The New Year is often a good time to think about making positive changes in our lives, so why not focus on how incredible you’ll feel next month if you’ve taken a little extra care of yourself this Christmas. We’ve compiled our 12 top tips to help you enjoy Christmas AND set yourself up for a great 2015.
1 Relax, but don’t let your guard down
“What the heck, it’s Christmas!” – it’s a tempting excuse but one that won’t lead you anywhere healthy! Resist the temptation to throw caution to the wind at Christmas – there are just too many opportunities to overeat and pile on those pounds that so many people never lose the following year. With buffets and nibbles a common occurrence at family and social gatherings, it’s hard to keep track of exactly how much you’ve eaten and before you know it you’ve had six glasses of mulled wine, a few mince pies, shortbread, sausage rolls and more chocolates than you can count on both hands. Be conscious when you’re eating, sit down and eat if possible rather than chatting without regard to how much you’re consuming. Avoid overloading your plate because you’re probably drinking extra sugar and calories from alcohol too, and resist the temptation to load up for seconds or more.
2 Keep active
If you have a fitness regime, try and stick to it more or less, especially on those days you’re at home. Even just a daily walk will help to prevent your already over-burdened digestive system from becoming sluggish. Sofa surfing for prolonged periods – even at Christmas – doesn’t make anyone feel too good. Not only will walking help you work off the extra calories, but it’s great for mood, and getting rid of that claustrophobic feeling from spending too much time indoors doing nothing.
3 Make lunch or dinner light
If you know you’ll be having a heavy lunch or dinner, switch one of them for light, healthy snacks. Crudités with humus, pâté and crackers, a light salad – it doesn’t have to be boring! Eating light will leave you with some energy for social occasions, and help counter some of the rich and heavy meals you’ll be eating over the festive period. Satsumas and clementines make surprisingly satisfying substitutes for those endless chocolates – which, let’s face it, can leave you with a sickly feeling!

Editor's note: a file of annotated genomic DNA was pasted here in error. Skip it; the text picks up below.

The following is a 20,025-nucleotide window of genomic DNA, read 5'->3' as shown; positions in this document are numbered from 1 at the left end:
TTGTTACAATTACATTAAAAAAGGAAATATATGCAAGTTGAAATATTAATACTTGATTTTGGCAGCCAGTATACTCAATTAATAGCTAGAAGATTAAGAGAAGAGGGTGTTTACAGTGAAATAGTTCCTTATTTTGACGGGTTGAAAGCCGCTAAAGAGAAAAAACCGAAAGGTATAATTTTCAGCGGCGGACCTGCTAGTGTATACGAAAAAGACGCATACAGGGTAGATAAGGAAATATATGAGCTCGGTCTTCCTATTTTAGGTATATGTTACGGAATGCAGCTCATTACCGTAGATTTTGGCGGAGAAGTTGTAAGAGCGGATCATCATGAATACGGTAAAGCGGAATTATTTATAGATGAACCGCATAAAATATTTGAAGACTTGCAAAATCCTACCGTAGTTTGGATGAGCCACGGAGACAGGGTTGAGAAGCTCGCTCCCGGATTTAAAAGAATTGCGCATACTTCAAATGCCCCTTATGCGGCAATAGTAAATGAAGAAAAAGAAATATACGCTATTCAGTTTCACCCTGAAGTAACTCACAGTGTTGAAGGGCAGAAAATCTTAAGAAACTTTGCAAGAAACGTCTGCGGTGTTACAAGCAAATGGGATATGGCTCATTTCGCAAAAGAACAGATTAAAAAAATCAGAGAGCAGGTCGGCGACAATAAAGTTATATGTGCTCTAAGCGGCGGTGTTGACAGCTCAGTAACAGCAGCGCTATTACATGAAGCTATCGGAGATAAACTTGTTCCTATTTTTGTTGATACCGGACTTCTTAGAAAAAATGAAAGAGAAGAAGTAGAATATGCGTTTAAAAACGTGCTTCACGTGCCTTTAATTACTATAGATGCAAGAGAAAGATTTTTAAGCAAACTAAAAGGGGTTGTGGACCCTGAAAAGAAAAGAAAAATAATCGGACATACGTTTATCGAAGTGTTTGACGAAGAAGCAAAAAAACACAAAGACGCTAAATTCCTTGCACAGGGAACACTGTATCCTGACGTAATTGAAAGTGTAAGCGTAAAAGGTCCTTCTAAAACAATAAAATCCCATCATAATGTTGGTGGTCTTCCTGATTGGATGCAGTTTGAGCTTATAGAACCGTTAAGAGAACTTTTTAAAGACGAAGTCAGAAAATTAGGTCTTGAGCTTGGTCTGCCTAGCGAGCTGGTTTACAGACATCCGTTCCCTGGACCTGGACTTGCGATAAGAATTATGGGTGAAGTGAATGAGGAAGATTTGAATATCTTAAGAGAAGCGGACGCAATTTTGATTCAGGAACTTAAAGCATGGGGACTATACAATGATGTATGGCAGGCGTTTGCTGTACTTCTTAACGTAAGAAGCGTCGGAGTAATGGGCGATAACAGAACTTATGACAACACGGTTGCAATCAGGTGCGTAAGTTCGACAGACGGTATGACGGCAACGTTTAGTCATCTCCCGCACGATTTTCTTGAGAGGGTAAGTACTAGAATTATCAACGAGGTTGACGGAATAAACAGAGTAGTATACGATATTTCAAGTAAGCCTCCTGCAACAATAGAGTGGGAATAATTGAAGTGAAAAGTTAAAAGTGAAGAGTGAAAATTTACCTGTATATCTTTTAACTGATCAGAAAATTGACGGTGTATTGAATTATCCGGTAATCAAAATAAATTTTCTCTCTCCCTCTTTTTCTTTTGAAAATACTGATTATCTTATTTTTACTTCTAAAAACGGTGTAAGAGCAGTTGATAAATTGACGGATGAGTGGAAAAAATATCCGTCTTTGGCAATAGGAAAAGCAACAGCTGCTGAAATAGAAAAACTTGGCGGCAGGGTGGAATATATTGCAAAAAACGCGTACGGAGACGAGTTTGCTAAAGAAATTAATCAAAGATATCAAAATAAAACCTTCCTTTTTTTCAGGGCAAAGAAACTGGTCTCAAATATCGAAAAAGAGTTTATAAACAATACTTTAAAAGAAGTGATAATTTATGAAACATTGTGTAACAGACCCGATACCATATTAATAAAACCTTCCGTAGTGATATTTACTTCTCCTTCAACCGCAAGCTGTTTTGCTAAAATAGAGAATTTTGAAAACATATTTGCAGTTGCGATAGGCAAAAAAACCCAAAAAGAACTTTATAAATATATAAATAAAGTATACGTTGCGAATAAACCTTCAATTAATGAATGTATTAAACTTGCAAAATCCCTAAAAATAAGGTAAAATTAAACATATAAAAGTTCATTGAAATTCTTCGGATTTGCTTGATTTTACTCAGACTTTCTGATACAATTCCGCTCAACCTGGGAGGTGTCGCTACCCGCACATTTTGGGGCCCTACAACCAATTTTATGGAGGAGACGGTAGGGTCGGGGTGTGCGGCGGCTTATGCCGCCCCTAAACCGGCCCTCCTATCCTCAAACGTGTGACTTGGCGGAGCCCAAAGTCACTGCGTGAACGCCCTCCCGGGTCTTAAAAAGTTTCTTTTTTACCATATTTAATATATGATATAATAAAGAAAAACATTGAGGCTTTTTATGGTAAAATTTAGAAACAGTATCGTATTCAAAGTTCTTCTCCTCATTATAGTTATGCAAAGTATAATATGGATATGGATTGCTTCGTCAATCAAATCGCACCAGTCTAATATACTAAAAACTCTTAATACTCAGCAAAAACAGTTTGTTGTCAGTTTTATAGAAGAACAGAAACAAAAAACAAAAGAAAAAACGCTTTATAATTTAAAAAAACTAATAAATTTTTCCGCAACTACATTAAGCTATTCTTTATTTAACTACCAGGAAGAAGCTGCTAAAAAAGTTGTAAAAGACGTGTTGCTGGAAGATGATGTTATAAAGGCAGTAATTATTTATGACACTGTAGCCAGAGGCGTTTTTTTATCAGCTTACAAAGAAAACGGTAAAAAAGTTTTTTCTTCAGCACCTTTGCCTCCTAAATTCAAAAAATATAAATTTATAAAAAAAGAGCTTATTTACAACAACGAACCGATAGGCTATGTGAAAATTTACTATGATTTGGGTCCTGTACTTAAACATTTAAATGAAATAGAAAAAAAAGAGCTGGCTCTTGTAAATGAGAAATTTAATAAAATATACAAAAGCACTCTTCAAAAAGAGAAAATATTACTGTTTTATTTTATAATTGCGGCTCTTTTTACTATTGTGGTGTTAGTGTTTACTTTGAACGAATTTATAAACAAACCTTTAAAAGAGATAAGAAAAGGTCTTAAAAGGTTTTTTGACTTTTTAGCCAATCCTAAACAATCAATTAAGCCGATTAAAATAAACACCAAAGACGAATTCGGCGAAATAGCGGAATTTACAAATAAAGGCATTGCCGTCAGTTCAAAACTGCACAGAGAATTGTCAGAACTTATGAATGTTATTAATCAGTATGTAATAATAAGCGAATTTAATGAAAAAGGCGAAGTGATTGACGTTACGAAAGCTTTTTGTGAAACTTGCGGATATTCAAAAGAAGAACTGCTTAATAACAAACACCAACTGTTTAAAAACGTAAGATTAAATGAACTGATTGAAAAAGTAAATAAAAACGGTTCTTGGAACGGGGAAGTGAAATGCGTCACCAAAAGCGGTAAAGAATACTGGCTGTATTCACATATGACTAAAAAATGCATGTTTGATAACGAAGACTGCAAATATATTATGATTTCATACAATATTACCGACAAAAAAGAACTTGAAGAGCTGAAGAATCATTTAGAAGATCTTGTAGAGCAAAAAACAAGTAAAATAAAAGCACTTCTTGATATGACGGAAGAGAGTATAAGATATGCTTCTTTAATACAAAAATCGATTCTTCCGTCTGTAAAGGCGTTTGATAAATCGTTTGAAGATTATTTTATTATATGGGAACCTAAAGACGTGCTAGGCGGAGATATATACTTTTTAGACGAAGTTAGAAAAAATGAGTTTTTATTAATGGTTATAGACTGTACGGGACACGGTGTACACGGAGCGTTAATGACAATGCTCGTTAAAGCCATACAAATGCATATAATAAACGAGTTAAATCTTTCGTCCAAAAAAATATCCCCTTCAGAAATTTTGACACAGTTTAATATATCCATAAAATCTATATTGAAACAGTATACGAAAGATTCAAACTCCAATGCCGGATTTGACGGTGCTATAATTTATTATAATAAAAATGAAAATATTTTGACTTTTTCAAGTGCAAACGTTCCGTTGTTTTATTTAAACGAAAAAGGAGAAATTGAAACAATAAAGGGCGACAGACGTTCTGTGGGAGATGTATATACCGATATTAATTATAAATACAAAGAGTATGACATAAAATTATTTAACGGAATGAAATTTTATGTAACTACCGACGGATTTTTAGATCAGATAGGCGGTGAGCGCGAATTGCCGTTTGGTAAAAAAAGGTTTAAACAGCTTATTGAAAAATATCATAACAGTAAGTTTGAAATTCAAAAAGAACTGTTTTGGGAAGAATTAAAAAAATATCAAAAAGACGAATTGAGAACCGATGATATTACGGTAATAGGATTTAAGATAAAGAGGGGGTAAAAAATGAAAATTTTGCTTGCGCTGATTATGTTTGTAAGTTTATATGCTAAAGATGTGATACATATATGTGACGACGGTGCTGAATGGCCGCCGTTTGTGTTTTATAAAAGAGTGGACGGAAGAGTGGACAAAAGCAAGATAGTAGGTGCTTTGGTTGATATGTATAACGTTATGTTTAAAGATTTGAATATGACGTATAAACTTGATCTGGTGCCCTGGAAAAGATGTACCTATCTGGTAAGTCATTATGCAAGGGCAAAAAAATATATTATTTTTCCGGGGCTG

4 Seek out vitamin- & mineral-rich foods
Many of the commonly consumed festive treats are nutrient-depleting, so try to include some foods rich in potassium, magnesium, zinc and iron, which are vital for keeping energy levels high. Good sources you could include at Christmas include dried fruit, raw nuts such as brazil nuts and walnuts, Christmas pudding, fish, turkey, eggs and sprouts. Vitamins are essential to enzyme processes in the body; a quick and easy way to get plenty of vitamins is to blend fruit and make smoothies, cook vegetables ‘al dente ‘, and eat a variety of lean meat and fish, and whole dairy products. Multi-vitamin and mineral suppplements are a convenient way of ‘topping up’ daily levels, especially if you can’t guarantee five portions on a regular basis. Water-soluble vitamins such as vitamin B and vitamin C aren’t stored in the body so these are common ones to supplement.
5 Keep breakfast healthy
You’ll need plenty of energy in reserve so start your day with a healthy breakfast that won’t spike your blood sugar levels and send you into an energy slump or knock your mood off balance. Use breakfast as an opportunity to eat plenty of fruit and top up with immune-boosting antioxidants. Avoid refined carbohydrates such as sugary cereals, toast or croissants and opt instead for slow-release carbohydrates such as porridge (with a spoon of honey or low-GI maple syrup if you have a sweet tooth), or a good source of protein such as scrambled eggs and salmon.
6 Drink responsibly